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Photo: Stephen Jerkins

Ruby Red Shrimp, Gem Lettuces, Buttermilk, Herbs

Rolf & Daughters, Nashville

Rolf & Daughters is often cited for its expertly made pasta, but this shrimp dish is one of the most impressive items on the current menu. The colors are beautiful, and the plating style isn’t fussy at all — which is emblematic of the restaurant as a whole.

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Photo: Rodolfo Carlos

Smoked Fish Tartine

Rustic CanyonLos Angeles

As many chefs do, Rustic Canyon's Jeremy Fox prides himself on adhering to sustainable practices as much as possible. So when there is extra cod or trout from Santa Barbara, it gets brined and smoked in-house, then plated on brioche that's made from scratch and griddled on the spot. Finally, this version is topped with favas, a green salsa, and bright slices of kumquat.

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Photo: Galdones Photgraphy

Lamb for Two

Ruxbin, Chicago

This dish is proof that not every "beautiful" dish needs to be tweezer food: Instead, chef Edward Kim's platter of lamb is more like the ultimate farmers' feast, with beautifully thick slices of rosy protein taking center stage among an assemblage of perfect supporting ingredients.

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Photo: Julia Maass

Fire in the Sky

Saison, San Francisco

Like most of what chef Joshua Skenes serves, this dish begins in the Lagunitas fields of Saison’s farm. Beets plucked from the ground are dangled over a low fire for three days, then allowed to mature in beet juice for two days, then they're grilled slowly over and basted with bone marrow, for an hour before serving. Truly stunning.

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Photo: Chrissy Slaton

Forest

Schwa, Chicago

At chef Michael Carlson’s spare 26-seat laboratory of a restaurant, reservations are near-impossible and outbound communication is sparse. But once visitors find a way inside, Carlson demonstrates that he's a fiercely unique talent, as evidenced by darkly elegant, individualistic plates like this one, comprised of snails, moss, and mushrooms.

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Photo: Melissa Hom

White Asparagus With Roasted Garlic and Carolina Gold Rice

Semilla, New York City

This intimate 18-seat Williamsburg restaurant isn’t vegetarian, but it is “vegetable-forward.” That means, of course, that it’s great to go in the springtime, when so much wonderful young produce is in season. And this brand-new dish makes the most of the big, fat asparagus available right now.

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Photo: Melissa Hom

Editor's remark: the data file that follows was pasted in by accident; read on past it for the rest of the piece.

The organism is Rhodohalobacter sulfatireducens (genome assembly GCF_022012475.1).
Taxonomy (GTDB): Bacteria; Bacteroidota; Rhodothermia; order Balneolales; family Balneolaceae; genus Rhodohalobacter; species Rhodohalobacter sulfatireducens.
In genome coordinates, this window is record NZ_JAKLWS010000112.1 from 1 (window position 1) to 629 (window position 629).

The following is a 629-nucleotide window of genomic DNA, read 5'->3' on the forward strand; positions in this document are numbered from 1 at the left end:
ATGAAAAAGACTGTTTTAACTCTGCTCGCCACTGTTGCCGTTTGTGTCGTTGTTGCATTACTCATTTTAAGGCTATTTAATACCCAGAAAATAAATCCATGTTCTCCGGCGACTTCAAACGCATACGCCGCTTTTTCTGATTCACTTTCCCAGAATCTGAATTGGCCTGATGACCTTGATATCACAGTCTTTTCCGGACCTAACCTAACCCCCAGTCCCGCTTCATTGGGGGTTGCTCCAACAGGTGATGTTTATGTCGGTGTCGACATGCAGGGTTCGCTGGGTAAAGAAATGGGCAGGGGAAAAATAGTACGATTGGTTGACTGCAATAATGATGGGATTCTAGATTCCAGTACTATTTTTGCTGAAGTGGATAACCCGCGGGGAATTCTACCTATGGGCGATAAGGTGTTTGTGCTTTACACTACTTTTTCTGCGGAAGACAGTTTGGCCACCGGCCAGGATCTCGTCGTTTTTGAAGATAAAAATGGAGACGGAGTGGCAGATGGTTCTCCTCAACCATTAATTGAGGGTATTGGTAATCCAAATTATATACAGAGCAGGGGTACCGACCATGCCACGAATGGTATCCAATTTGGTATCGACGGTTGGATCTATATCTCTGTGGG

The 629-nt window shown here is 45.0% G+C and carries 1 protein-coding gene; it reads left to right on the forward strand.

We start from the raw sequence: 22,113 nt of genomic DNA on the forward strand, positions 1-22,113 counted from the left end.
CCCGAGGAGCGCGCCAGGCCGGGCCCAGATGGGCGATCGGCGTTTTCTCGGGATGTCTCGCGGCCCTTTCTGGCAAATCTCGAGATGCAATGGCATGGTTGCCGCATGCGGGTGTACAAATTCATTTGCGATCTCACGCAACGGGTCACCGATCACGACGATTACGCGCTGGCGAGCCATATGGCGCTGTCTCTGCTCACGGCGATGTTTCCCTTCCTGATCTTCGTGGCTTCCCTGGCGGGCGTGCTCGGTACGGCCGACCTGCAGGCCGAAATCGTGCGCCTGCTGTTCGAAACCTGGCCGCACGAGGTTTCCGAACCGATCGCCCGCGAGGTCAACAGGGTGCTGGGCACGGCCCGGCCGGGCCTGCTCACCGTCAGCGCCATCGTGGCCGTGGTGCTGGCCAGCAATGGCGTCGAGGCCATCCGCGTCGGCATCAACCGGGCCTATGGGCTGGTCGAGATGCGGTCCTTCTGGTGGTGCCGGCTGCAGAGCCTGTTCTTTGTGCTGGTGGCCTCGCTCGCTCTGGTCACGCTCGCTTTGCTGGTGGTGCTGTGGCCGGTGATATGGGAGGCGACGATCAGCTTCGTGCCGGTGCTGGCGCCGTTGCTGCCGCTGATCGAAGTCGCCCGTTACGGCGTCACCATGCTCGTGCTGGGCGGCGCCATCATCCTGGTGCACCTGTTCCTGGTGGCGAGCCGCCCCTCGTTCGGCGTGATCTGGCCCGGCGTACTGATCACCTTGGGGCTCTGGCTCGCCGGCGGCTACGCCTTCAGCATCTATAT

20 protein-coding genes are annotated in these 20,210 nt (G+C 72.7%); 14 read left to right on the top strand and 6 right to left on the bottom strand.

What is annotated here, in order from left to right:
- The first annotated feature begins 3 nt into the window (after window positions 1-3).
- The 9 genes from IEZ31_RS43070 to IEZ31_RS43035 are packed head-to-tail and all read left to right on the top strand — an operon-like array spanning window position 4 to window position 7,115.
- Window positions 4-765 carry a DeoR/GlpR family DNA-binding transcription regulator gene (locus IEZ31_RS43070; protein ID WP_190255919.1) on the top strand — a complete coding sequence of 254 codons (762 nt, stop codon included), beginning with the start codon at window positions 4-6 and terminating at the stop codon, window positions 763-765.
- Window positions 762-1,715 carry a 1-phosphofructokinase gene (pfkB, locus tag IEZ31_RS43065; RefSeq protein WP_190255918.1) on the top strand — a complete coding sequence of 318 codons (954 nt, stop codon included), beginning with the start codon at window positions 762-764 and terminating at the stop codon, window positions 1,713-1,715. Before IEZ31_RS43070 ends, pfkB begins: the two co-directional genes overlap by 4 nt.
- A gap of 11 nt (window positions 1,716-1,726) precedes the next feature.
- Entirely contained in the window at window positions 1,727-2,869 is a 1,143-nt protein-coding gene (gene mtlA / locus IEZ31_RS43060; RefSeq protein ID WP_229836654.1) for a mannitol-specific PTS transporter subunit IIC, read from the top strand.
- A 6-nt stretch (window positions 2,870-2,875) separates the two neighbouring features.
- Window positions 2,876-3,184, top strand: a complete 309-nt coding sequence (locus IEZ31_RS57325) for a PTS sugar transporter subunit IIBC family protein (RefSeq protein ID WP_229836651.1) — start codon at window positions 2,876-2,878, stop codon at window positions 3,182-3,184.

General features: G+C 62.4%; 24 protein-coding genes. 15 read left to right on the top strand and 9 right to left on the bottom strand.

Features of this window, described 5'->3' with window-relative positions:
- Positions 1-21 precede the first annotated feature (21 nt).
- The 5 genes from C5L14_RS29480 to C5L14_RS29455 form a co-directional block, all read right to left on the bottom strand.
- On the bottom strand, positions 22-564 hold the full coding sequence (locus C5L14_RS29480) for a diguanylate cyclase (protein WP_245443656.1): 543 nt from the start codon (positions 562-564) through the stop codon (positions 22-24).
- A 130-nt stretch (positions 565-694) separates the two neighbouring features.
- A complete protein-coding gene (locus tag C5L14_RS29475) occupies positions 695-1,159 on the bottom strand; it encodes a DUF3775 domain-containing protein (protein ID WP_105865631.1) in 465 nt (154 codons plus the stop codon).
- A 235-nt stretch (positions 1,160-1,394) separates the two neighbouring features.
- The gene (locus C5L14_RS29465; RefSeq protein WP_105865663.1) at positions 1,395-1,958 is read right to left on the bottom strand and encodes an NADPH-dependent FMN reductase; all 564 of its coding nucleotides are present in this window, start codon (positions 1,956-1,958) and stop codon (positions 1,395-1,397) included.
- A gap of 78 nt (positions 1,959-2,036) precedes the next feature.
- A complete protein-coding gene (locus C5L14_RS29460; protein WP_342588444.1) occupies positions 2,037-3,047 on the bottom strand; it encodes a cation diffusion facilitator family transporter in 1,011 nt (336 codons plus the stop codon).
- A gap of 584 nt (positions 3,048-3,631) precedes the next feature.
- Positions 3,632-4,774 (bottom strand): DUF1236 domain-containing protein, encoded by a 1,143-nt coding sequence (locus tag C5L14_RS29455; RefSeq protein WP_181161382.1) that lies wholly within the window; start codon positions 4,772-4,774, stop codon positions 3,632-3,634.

Raw Diver Scallops With Buttermilk, Poppy Seeds, Green Yuzu Kosho, White Soy, and Chives

Serpico, Philadelphia

When Peter Serpico was the chef de cuisine at the first iteration of Momofuku Ko, one of his signature dishes was raw fluke gently bathed in buttermilk and poppy seeds. At his newer namesake restaurant in Philadelphia, he takes that basic template and lifts it to a new level of complexity — though in the process, he's made it no less appealing or approachable.

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Photo: Melissa Hom

Toro Tartare and Caviar With Uni, and Homemade Japanese Milk Bread

Shuko, New York City

It makes sense that on custom-created dishes, bedazzled with toro, caviar, and uni, chefs Nick Kim and Jimmy Lau consider a humble grilled milk bread the centerpiece. It speaks to their respect for the handmade and, in this case, for the laborious two-day process of stove-blossoming and baking.

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Photo: Christine Cox

Roasted and Raw Asparagus, Speck, Cumin, Dates, Miner's Lettuce, and Sunchoke Aïoli

Sitka & Spruce, Seattle

In 2006, when chef Matt Dillon opened Sitka & Spruce, not every restaurant made use of foraged sorrel, and the vegetable-forward era was a long way off. But Dillon, decorated by a James Beard award and many other accolades, was an early adopter. Built around farmers’ first asparagus and made hearty with speck as well as the last of winter’s sunchokes, this dish participates fully in the shift of seasons.

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Photo: Galdones Photography

By Hook, Line, and Quota

Sixteen, Chicago

From the 16th floor of the Trump International Hotel and Tower, chef Thomas Lents generates multi-course meals that lay opulence on with a vigor, leaving diners exhausted. But this dish, part of a springtime look at the environmental and economic impact of mass production, pulls back with a more demure palette of wild king salmon, crushed favas, and their leaves.